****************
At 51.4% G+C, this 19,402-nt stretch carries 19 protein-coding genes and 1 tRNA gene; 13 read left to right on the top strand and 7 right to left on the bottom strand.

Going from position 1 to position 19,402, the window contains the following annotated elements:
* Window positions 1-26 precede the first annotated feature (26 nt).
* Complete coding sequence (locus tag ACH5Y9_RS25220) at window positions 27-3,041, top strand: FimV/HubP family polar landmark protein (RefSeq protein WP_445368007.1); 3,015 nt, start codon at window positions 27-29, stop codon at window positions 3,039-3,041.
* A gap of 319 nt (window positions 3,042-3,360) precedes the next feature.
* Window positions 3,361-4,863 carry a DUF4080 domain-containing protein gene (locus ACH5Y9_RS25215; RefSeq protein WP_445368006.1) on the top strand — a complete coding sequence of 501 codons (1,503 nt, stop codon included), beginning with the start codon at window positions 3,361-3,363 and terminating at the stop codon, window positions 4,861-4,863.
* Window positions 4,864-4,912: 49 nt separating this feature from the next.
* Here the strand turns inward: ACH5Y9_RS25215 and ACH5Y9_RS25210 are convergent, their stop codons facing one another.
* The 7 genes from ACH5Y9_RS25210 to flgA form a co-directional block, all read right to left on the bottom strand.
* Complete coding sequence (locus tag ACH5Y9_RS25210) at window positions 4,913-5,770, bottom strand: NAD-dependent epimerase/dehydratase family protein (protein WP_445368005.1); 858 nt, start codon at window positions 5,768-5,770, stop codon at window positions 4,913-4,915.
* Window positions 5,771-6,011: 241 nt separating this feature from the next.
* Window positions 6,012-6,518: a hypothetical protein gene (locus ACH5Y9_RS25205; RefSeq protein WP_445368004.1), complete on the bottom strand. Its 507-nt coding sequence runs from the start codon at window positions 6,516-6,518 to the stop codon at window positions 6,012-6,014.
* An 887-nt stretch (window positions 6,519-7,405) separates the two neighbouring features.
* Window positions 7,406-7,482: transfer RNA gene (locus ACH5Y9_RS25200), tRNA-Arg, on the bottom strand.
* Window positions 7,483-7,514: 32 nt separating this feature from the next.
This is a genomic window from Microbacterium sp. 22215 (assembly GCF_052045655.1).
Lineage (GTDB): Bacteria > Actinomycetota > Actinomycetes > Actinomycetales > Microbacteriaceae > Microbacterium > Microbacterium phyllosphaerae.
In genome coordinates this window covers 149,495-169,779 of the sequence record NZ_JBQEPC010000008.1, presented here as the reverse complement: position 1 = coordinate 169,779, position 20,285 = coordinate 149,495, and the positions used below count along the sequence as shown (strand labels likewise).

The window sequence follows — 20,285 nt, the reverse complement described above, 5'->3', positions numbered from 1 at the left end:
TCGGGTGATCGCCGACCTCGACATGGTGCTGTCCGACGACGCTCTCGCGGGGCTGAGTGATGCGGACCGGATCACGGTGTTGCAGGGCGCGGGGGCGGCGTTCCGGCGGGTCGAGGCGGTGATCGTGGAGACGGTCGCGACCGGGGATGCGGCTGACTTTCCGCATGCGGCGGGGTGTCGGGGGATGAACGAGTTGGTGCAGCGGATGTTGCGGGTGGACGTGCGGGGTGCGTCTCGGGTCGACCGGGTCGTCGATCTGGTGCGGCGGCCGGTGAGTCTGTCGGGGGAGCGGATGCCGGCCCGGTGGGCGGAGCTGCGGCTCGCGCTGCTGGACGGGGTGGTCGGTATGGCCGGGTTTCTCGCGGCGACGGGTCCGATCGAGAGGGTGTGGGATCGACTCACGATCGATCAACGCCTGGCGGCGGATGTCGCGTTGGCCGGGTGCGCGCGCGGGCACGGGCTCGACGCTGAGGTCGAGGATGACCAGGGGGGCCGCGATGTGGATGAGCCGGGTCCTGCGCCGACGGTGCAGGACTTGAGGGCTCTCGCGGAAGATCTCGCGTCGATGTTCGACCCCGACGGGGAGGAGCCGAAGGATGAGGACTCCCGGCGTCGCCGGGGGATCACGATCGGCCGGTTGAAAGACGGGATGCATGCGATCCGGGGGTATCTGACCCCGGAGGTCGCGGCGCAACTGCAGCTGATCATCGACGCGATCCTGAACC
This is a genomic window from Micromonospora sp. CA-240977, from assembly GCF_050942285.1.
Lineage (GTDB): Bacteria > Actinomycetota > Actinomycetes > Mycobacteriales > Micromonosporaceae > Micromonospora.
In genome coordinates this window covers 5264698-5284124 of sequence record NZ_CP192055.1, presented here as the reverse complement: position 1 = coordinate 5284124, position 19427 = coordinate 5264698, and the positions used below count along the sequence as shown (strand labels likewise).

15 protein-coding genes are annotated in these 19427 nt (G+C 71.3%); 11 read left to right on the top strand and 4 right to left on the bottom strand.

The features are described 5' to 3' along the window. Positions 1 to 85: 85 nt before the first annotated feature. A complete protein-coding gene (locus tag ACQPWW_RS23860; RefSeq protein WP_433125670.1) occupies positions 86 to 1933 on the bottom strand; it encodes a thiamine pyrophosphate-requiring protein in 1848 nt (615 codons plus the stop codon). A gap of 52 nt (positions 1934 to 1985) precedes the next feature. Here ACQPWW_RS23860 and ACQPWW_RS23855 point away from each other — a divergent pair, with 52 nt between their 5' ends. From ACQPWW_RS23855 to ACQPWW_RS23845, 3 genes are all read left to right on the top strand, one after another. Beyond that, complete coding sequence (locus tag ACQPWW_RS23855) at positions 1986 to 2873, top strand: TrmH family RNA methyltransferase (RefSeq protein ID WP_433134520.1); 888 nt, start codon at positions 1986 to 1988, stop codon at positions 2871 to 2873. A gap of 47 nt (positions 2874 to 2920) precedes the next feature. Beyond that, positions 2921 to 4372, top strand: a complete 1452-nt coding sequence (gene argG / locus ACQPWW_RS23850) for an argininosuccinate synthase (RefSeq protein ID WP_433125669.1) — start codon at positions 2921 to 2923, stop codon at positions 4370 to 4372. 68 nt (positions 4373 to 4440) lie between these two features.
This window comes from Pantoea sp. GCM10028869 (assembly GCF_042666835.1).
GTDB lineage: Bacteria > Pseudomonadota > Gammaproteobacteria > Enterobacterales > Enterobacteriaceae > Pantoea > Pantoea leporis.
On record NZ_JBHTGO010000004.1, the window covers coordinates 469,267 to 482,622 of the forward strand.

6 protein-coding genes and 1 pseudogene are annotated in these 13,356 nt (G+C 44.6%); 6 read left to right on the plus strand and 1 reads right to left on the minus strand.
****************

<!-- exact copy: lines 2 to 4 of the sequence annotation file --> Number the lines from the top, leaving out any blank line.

Going from position 1 to position 19,402, the window contains the following annotated elements:
* Window positions 1-26 precede the first annotated feature (26 nt).
* Complete coding sequence (locus tag ACH5Y9_RS25220) at window positions 27-3,041, top strand: FimV/HubP family polar landmark protein (RefSeq protein WP_445368007.1); 3,015 nt, start codon at window positions 27-29, stop codon at window positions 3,039-3,041.